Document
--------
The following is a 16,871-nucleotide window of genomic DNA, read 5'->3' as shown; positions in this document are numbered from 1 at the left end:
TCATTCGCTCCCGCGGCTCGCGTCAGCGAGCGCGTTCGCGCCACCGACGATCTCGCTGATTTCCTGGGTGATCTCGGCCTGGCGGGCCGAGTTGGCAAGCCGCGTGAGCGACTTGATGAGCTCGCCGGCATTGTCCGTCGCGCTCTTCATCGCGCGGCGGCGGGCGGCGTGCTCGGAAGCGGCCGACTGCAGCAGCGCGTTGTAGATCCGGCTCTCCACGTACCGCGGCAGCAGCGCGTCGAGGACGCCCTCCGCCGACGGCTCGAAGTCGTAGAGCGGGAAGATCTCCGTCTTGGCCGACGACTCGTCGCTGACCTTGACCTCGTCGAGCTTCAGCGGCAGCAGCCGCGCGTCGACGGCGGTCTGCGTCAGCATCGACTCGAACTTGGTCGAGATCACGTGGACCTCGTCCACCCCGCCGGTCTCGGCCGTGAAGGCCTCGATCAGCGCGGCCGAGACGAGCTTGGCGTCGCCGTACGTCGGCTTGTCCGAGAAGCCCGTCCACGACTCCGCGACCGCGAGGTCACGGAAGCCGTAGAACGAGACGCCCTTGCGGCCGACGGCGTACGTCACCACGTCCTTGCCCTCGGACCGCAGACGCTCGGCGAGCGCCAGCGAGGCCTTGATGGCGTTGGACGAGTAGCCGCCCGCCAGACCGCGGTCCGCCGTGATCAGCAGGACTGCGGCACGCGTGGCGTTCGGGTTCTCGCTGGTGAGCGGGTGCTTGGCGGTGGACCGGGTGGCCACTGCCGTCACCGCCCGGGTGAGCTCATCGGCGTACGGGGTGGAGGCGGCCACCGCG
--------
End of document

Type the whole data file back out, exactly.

The following is a 16,871-nucleotide window of genomic DNA, read 5'->3' as shown; positions in this document are numbered from 1 at the left end:
TCATTCGCTCCCGCGGCTCGCGTCAGCGAGCGCGTTCGCGCCACCGACGATCTCGCTGATTTCCTGGGTGATCTCGGCCTGGCGGGCCGAGTTGGCAAGCCGCGTGAGCGACTTGATGAGCTCGCCGGCATTGTCCGTCGCGCTCTTCATCGCGCGGCGGCGGGCGGCGTGCTCGGAAGCGGCCGACTGCAGCAGCGCGTTGTAGATCCGGCTCTCCACGTACCGCGGCAGCAGCGCGTCGAGGACGCCCTCCGCCGACGGCTCGAAGTCGTAGAGCGGGAAGATCTCCGTCTTGGCCGACGACTCGTCGCTGACCTTGACCTCGTCGAGCTTCAGCGGCAGCAGCCGCGCGTCGACGGCGGTCTGCGTCAGCATCGACTCGAACTTGGTCGAGATCACGTGGACCTCGTCCACCCCGCCGGTCTCGGCCGTGAAGGCCTCGATCAGCGCGGCCGAGACGAGCTTGGCGTCGCCGTACGTCGGCTTGTCCGAGAAGCCCGTCCACGACTCCGCGACCGCGAGGTCACGGAAGCCGTAGAACGAGACGCCCTTGCGGCCGACGGCGTACGTCACCACGTCCTTGCCCTCGGACCGCAGACGCTCGGCGAGCGCCAGCGAGGCCTTGATGGCGTTGGACGAGTAGCCGCCCGCCAGACCGCGGTCCGCCGTGATCAGCAGGACTGCGGCACGCGTGGCGTTCGGGTTCTCGCTGGTGAGCGGGTGCTTGGCGGTGGACCGGGTGGCCACTGCCGTCACCGCCCGGGTGAGCTCATCGGCGTACGGGGTGGAGGCGGCCACCGCG